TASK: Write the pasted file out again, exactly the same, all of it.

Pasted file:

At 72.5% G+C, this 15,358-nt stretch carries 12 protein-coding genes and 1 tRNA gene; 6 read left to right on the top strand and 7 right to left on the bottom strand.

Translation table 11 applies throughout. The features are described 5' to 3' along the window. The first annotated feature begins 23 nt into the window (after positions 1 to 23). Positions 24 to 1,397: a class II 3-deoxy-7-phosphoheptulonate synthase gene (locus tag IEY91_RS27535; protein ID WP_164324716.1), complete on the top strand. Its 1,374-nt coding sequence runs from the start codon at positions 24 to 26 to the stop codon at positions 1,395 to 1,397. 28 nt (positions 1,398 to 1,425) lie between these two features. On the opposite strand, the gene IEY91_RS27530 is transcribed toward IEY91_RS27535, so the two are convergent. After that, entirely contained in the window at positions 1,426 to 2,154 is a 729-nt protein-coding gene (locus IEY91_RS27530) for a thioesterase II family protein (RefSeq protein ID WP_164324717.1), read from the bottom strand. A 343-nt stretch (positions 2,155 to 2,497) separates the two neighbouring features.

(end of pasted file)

At 72.5% G+C, this 15,358-nt stretch carries 12 protein-coding genes and 1 tRNA gene; 6 read left to right on the top strand and 7 right to left on the bottom strand.

Translation table 11 applies throughout. The features are described 5' to 3' along the window. The first annotated feature begins 23 nt into the window (after positions 1 to 23). Positions 24 to 1,397: a class II 3-deoxy-7-phosphoheptulonate synthase gene (locus tag IEY91_RS27535; protein ID WP_164324716.1), complete on the top strand. Its 1,374-nt coding sequence runs from the start codon at positions 24 to 26 to the stop codon at positions 1,395 to 1,397. 28 nt (positions 1,398 to 1,425) lie between these two features. On the opposite strand, the gene IEY91_RS27530 is transcribed toward IEY91_RS27535, so the two are convergent. After that, entirely contained in the window at positions 1,426 to 2,154 is a 729-nt protein-coding gene (locus IEY91_RS27530) for a thioesterase II family protein (RefSeq protein ID WP_164324717.1), read from the bottom strand. A 343-nt stretch (positions 2,155 to 2,497) separates the two neighbouring features.